The Catch-22 of Hiring Women to Fill Technical Roles

Women are more encouraged to apply for positions when they see other women at a company.

Women are generally more attracted to companies where there is strong female representation, advocates say. (Pictured: Tracey Armstrong is CEO of The Copyright Clearance Center).
Women are generally more attracted to companies where there is strong female representation, advocates say. (Pictured: Tracey Armstrong is CEO of The Copyright Clearance Center). –The Boston Globe

Tech companies that want to hire female employees can face a big catch-22, recruiters say.

Women are generally more attracted to companies where there is strong female representation, especially in leadership positions, advocates for women in the workplace say. But companies can’t maintain strong female leadership if they can’t recruit them in the first place.

“Organizations that have females at the executive level, regardless of whether they’re tech professionals or not, is impactful to women in the tech field looking to join organizations, because those women make assumptions that they have greater opportunities there,’’ said David Hayes, president of HireMinds, a Cambridge-based search firm specializing in digital technology and marketing. “It’s bit of a chicken-and-egg situation, but it’s a real issue.’’

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In Hayes’s experience, even if female candidates are in the consideration pool for a job position, things don’t always work out for the employer.

“We’ve had women candidates opt out [of the hiring process] after meeting with hiring managers [at the company] because of the gender ratio and the management team there,’’ Hayes said. “It’s significant enough to notice.’’

Research has shown that a gender-diverse workplace can prove advantageous for a company’s bottom line. For instance, 15 years of data from 1,500 Standard & Poor companies showed that firms with higher female representation in top management positions performed better to the extent that the firm is focused on innovation.

The tough hiring climate puts companies desperate for technical talent and workplace diversity in a tough spot, and their recruiting efforts could walk a fine legal line.

Tracy Cashman, a partner at recruiting firm WinterWyman, has had clients say to her, “We would really like to get a woman in this job.’’

“That’s illegal, though well-intentioned,’’ she said. WinterWyman specializes in technology, human resources, accounting, and finance.

Federal law encourages workplace diversity, but prohibits employers from discriminating based on sex, race, age, or disability. So employers must distinguish between requirement and aspirational goal, said Boston-based employment attorney Rebecca Pontikes.

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“[As an employer], you can’t say, ‘We’re not going to consider anyone other than a female,’’’ she said. “But there’s nothing wrong to say to a recruiter, ‘We want to make sure we have women in the mix of candidates you send us.’ That’s laudable.’’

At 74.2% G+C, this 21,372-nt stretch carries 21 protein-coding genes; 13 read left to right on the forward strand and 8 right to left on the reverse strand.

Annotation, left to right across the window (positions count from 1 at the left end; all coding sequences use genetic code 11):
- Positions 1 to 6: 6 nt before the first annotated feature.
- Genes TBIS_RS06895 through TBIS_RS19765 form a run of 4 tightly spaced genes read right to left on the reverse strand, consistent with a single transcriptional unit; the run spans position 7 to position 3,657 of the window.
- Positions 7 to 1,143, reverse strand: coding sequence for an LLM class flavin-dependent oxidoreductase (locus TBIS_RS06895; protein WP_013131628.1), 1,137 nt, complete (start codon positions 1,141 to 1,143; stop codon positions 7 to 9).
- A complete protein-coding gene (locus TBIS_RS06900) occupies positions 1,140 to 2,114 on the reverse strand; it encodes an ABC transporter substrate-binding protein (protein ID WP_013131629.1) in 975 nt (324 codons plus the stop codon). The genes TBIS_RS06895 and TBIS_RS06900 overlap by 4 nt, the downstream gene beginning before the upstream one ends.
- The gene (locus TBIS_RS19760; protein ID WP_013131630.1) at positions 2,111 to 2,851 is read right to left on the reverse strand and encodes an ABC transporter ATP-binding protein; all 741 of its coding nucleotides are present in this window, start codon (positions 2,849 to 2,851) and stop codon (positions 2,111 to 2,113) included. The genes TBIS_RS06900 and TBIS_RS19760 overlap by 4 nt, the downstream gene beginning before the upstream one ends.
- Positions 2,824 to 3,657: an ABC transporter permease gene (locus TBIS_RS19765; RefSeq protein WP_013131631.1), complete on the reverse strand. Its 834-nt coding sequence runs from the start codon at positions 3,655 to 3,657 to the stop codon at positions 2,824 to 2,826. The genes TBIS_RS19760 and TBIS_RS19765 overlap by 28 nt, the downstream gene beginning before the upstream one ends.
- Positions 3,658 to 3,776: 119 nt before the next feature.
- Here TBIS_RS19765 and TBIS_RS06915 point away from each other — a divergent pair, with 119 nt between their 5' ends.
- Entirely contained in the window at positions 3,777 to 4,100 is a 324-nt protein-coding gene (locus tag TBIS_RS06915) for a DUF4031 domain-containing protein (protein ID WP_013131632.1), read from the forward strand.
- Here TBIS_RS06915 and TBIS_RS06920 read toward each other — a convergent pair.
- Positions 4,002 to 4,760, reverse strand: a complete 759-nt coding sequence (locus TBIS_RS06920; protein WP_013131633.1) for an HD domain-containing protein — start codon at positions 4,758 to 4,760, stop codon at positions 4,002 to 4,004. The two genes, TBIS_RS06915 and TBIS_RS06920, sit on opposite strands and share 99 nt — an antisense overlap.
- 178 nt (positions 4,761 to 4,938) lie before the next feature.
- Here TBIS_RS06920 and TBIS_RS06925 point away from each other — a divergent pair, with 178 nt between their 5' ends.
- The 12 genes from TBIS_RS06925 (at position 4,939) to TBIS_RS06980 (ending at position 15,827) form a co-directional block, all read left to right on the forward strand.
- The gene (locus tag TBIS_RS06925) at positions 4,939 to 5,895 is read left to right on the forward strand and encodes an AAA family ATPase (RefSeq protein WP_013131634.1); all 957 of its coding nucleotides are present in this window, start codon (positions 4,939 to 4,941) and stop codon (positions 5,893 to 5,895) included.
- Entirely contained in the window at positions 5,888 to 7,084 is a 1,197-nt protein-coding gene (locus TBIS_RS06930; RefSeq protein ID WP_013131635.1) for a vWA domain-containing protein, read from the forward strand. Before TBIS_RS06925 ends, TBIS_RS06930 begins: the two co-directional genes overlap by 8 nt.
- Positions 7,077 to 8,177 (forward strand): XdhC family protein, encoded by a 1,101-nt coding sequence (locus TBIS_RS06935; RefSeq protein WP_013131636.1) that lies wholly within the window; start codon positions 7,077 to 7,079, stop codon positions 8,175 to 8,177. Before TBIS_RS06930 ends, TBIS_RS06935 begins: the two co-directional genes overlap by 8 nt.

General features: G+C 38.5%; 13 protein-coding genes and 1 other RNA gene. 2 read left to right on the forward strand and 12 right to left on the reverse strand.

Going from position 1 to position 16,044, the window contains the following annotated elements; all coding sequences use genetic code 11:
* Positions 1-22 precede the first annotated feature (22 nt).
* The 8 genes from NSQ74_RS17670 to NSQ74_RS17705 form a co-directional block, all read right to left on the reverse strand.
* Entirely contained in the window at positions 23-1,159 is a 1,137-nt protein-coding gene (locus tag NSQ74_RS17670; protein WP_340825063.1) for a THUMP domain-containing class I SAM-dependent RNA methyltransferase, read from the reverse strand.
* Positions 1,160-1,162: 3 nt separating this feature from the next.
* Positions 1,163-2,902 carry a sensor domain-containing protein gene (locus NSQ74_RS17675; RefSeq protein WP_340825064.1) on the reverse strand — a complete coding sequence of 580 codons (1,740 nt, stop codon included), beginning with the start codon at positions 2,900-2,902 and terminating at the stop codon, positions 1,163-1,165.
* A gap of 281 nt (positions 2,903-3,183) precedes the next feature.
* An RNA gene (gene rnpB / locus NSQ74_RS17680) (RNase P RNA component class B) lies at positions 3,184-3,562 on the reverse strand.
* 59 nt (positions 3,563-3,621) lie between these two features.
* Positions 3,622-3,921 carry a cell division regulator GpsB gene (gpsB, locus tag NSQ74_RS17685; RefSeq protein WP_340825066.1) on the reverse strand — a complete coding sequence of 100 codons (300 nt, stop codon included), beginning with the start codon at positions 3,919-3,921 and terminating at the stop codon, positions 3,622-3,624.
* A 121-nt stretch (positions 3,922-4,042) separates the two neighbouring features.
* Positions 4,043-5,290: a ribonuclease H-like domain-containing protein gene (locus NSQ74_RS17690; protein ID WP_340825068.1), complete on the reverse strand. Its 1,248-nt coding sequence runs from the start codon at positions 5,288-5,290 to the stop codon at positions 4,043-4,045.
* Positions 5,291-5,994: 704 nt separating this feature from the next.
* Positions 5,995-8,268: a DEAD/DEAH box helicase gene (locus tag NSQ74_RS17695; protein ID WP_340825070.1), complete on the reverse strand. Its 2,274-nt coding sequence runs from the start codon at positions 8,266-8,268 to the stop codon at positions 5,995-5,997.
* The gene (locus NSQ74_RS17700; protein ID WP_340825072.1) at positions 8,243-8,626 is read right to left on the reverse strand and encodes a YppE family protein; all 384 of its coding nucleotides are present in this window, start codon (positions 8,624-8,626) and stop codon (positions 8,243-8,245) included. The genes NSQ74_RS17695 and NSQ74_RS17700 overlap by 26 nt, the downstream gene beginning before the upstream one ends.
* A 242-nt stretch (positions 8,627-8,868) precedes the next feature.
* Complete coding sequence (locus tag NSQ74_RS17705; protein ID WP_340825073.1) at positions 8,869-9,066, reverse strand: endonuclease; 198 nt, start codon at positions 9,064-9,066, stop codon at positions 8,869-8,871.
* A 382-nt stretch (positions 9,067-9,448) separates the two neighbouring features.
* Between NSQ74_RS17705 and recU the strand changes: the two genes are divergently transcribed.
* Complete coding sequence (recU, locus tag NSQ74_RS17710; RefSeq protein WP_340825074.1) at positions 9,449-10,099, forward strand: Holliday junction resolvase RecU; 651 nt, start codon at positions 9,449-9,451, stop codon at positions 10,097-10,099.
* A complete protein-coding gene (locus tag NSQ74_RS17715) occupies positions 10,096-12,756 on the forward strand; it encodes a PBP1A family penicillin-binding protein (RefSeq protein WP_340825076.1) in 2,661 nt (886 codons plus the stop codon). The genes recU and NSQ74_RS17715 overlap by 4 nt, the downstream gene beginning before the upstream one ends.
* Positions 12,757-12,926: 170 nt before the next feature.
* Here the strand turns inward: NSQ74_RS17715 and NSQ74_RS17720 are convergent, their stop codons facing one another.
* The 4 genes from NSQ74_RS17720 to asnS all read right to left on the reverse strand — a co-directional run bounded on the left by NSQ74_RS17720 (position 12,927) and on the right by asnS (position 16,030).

But the bottom line is that companies with existing female employees will have higher success when it comes to bringing on additional women, according to Hayes.

“Those organizations truly committed to diverse leadership teams have a much better chance of attracting both male and female applicants,’’ he said.

Prior to going public last year, Cambridge-based HubSpot made sure to have female representation on the board, said Katie Burke, the inbound marketing agency’s director of talent and culture. There are currently two women on an eight-person board of directors.

The product and engineering teams are still heavily male, though, according to Burke. The company attends networking events and conferences to recruit women and brings in female interns from local schools with co-op programs, like Northeastern University.

HubSpot has also aimed to make their benefits more appealing to women, Burke said. Those benefits now include more health offerings, a generous maternity leave policy, an onsite gym, and flexible hours to work from home or attend a child’s sporting game.

“We view it less as hitting a quota or target or that we’re compromising in any way. Hiring inclusive teams is a business priority, not just checking a box,’’ she said.

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Cashman said workflow methods at tech companies are broadening and could attract more women, who may be drawn to greater communication and collaboration at work.

“It’s not your old school, heads down coding role anymore. Nearly all technical roles today require more interpersonal skills than they did five or 10 years ago. That’s a good sign [for women],’’ she added.

Another good sign may be the growth of the industry creating increased opportunities. The U.S. Bureau of Labor Statistics predicts that Information Technology will be one of the fastest-growing sectors in the country, adding 1.4 million jobs by 2020.

This could mean Cashman, Hayes, and other recruiters will need to work harder to find qualified men and women to fill those positions.

“Good technical people can have their pick of roles, so that’s where cultural fit comes in. Candidates will consider all aspects of the job — the company, the culture, the benefits, and the goals trajectory,’’ Cashman said. “It’s not just a woman thing, it’s a person thing.’’

Disclosure: Boston Globe Media Partners, the parent company of Boston.com, has worked with HireMinds in its recruiting efforts.

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September 25, 2017 | 8:42 AM